Except from July 2018, koruna-euro exchange rate was between CZK25.4/€and CZK26.0/€in the third quarter of 2018, averaging CZK25.8/EUR. The CNB expects the currency to reach an average of EUR/CZK25.25 in the fourth quarter of 2018.
In 2019, Czech currency could strengthen to CZK24.9/€as a consequence of the ongoing real convergence, expected developments of labour productivity and the positive interest rate differential between the Czech Republic and Eurozone.
In 2018, the general government budget surplus is expected to reach 1.6% of GDP, according to the finance ministry. The 2019 budget represents a less cautious plan, including very strong expenditure growth, with a large increase of mandatory spending. The government plans to prop up investment spending but does not plan to introduce any new measures. The official budget lacks the buffers of previous budgets.
In 2019, the ministry estimates surplus at 1.0% of GDP, reflecting the fulfilment of the government’s programme priorities in the social area, as well as in the investment expenditures in both physical and human capital. In 2020-21, the budget surplus is expected to remain broadly steady at around 0.8% of GDP. The structural balance should be positive in all years of the outlook. Given the surpluses and nominal GDP growth, general government debt should continue to decrease and reach 30% of GDP in 2021.
While revenues are expected to grow in line with the economy (by 5.2%, driven primarily by personal income tax - 12.4%, and social security contributions - 7.4% due to the high wage growth), expenditures are expected to increase significantly.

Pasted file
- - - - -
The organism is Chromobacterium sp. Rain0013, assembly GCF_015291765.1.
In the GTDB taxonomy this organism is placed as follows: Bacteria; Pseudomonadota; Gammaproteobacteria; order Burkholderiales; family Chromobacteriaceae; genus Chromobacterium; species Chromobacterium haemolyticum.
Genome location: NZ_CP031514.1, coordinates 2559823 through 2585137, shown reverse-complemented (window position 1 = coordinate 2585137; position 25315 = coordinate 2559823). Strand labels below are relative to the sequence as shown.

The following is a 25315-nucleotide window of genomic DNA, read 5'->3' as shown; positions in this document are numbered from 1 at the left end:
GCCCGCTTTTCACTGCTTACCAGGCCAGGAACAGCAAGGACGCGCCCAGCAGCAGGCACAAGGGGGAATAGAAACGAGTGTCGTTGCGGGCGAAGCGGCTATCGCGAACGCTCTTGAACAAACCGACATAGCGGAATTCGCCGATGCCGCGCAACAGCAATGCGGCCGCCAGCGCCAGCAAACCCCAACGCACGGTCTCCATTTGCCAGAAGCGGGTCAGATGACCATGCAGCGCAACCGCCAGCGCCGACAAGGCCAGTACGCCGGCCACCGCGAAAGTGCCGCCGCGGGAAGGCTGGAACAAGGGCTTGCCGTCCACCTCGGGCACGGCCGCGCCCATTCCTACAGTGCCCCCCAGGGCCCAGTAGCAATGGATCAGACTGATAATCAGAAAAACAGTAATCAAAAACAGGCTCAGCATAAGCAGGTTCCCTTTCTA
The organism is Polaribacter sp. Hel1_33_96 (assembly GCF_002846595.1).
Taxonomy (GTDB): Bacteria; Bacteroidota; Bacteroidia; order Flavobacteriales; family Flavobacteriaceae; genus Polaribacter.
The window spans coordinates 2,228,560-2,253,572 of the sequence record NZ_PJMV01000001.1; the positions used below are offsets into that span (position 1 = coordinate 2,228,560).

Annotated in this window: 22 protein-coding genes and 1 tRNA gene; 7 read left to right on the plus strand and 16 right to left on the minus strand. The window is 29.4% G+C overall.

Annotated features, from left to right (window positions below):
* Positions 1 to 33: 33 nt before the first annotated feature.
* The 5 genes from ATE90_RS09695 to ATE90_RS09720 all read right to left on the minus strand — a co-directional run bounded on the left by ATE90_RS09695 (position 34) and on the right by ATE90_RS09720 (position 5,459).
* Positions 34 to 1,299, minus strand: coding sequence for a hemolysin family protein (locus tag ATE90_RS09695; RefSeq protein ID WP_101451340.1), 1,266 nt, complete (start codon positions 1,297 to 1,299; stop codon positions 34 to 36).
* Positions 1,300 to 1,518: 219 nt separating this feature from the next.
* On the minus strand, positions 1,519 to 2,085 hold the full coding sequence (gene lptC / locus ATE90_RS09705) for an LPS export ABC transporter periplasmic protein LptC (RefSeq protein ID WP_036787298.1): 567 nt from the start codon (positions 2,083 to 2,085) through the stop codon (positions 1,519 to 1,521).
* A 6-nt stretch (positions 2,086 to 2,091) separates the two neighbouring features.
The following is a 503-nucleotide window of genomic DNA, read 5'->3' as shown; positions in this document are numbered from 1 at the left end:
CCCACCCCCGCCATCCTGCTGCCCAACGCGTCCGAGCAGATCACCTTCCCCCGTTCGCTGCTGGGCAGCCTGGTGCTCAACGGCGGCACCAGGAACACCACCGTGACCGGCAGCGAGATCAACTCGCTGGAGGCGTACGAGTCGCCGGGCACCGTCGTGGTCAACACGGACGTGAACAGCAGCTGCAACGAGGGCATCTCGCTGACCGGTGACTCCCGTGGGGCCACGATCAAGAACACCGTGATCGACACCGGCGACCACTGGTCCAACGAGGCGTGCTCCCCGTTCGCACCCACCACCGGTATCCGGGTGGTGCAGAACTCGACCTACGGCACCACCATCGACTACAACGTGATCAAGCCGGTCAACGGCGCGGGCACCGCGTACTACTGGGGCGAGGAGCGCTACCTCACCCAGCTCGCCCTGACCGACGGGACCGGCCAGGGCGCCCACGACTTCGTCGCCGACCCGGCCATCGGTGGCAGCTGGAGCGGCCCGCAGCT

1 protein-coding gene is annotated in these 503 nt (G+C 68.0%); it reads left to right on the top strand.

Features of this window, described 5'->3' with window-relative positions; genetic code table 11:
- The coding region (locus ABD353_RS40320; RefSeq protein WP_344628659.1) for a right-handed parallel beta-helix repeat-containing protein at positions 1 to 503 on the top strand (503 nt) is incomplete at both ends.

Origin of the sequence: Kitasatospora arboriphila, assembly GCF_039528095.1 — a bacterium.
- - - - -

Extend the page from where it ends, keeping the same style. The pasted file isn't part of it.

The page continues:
Czech average gross monthly nominal wage currently amounts to CZK31,516 (€1,217). With the effect from 1 January 2019, the minimum wage will be increased by CZK1,150 (€44.5) to CZK13,350 (€513).
Czechia is the wealthiest nation among other Central and Eastern Countries (CEE), the Allianz Global Wealth Report 2018 comparing 53 countries found. Czechia occupied the middle of the chart at 26 in the regional ranking. The net wealth was €15,290 per capita in 2017, up from €12,360 in 2016.
The wealth of neighbouring Slovakia was half that of Czechia in per capita terms, or around €6,100. But whereas Czechia has already passed its economic peak and beginning to slow, Slovakia is still in the upswing and should be growing at 4.5% in 2019. In a long-term perspective, Slovakia is growing faster than Czechia and its wealth will catch up.
The situation in the automotive industry has become complicated due to Brexit, which could endanger car demand and Czech GDP. Adoption of new environmental regulations could temporarily hinder production too, having an adverse effect on the whole supply chain. The outlook for the automotive industry remains uncertain due to a slowing of the European countries´ economic growth and a high degree of market saturation.
The biggest issue in construction sector is a lack of demand for housing and exhausted capacity, which are the main drivers of strong demand in the private sector. The double-digit growth of 11.1% that is expected in 2018 will not be repeated in 2019. The mix of these two factors has been pushing up construction prices, which is likely to continue in 2019. The figure is expected to reach 4.7% in 2019.